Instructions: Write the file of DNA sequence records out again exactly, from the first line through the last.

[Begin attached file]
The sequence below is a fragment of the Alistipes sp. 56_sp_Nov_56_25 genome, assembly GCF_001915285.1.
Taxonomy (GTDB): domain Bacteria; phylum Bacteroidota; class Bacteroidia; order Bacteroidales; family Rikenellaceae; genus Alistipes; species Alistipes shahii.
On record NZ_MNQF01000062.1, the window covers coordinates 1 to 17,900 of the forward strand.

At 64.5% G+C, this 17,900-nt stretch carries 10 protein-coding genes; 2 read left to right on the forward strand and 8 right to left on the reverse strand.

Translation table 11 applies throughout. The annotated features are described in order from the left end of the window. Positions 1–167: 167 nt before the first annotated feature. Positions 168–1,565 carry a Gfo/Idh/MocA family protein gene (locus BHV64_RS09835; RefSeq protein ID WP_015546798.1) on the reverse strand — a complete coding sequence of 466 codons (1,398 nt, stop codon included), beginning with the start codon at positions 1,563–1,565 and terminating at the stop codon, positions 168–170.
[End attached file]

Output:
The sequence below is a fragment of the Alistipes sp. 56_sp_Nov_56_25 genome, assembly GCF_001915285.1.
Taxonomy (GTDB): domain Bacteria; phylum Bacteroidota; class Bacteroidia; order Bacteroidales; family Rikenellaceae; genus Alistipes; species Alistipes shahii.
On record NZ_MNQF01000062.1, the window covers coordinates 1 to 17,900 of the forward strand.

At 64.5% G+C, this 17,900-nt stretch carries 10 protein-coding genes; 2 read left to right on the forward strand and 8 right to left on the reverse strand.

Translation table 11 applies throughout. The annotated features are described in order from the left end of the window. Positions 1–167: 167 nt before the first annotated feature. Positions 168–1,565 carry a Gfo/Idh/MocA family protein gene (locus BHV64_RS09835; RefSeq protein ID WP_015546798.1) on the reverse strand — a complete coding sequence of 466 codons (1,398 nt, stop codon included), beginning with the start codon at positions 1,563–1,565 and terminating at the stop codon, positions 168–170.